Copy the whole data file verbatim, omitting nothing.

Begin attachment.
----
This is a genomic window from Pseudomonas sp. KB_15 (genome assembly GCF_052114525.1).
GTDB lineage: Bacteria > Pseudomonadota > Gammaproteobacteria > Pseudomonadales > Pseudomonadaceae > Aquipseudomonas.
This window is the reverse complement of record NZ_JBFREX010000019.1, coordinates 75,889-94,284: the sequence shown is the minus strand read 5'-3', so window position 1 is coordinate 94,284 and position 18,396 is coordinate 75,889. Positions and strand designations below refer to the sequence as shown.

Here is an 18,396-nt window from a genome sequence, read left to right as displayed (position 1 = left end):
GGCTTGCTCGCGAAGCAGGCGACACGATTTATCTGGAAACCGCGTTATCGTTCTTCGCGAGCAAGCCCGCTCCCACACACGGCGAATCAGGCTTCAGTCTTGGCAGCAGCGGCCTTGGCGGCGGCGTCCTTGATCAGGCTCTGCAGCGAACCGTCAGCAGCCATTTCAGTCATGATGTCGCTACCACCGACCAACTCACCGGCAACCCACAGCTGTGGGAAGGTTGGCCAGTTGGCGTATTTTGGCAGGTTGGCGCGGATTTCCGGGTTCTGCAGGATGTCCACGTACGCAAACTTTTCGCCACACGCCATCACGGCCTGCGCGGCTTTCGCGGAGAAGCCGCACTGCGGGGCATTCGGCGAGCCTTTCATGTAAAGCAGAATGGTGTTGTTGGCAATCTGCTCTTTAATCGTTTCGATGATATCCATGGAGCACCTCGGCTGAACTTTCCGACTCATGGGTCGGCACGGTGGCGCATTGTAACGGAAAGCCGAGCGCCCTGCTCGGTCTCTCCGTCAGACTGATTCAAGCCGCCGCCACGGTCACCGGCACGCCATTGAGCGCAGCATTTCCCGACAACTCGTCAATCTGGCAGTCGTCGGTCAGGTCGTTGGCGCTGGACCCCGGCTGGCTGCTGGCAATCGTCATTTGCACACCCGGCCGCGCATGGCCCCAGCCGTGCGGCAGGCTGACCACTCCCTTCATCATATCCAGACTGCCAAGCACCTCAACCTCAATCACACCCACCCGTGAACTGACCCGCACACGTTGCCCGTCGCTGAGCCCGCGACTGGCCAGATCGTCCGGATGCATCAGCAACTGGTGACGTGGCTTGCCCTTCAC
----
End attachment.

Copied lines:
This is a genomic window from Pseudomonas sp. KB_15 (genome assembly GCF_052114525.1).
GTDB lineage: Bacteria > Pseudomonadota > Gammaproteobacteria > Pseudomonadales > Pseudomonadaceae > Aquipseudomonas.
This window is the reverse complement of record NZ_JBFREX010000019.1, coordinates 75,889-94,284: the sequence shown is the minus strand read 5'-3', so window position 1 is coordinate 94,284 and position 18,396 is coordinate 75,889. Positions and strand designations below refer to the sequence as shown.

Here is an 18,396-nt window from a genome sequence, read left to right as displayed (position 1 = left end):
GGCTTGCTCGCGAAGCAGGCGACACGATTTATCTGGAAACCGCGTTATCGTTCTTCGCGAGCAAGCCCGCTCCCACACACGGCGAATCAGGCTTCAGTCTTGGCAGCAGCGGCCTTGGCGGCGGCGTCCTTGATCAGGCTCTGCAGCGAACCGTCAGCAGCCATTTCAGTCATGATGTCGCTACCACCGACCAACTCACCGGCAACCCACAGCTGTGGGAAGGTTGGCCAGTTGGCGTATTTTGGCAGGTTGGCGCGGATTTCCGGGTTCTGCAGGATGTCCACGTACGCAAACTTTTCGCCACACGCCATCACGGCCTGCGCGGCTTTCGCGGAGAAGCCGCACTGCGGGGCATTCGGCGAGCCTTTCATGTAAAGCAGAATGGTGTTGTTGGCAATCTGCTCTTTAATCGTTTCGATGATATCCATGGAGCACCTCGGCTGAACTTTCCGACTCATGGGTCGGCACGGTGGCGCATTGTAACGGAAAGCCGAGCGCCCTGCTCGGTCTCTCCGTCAGACTGATTCAAGCCGCCGCCACGGTCACCGGCACGCCATTGAGCGCAGCATTTCCCGACAACTCGTCAATCTGGCAGTCGTCGGTCAGGTCGTTGGCGCTGGACCCCGGCTGGCTGCTGGCAATCGTCATTTGCACACCCGGCCGCGCATGGCCCCAGCCGTGCGGCAGGCTGACCACTCCCTTCATCATATCCAGACTGCCAAGCACCTCAACCTCAATCACACCCACCCGTGAACTGACCCGCACACGTTGCCCGTCGCTGAGCCCGCGACTGGCCAGATCGTCCGGATGCATCAGCAACTGGTGACGTGGCTTGCCCTTCAC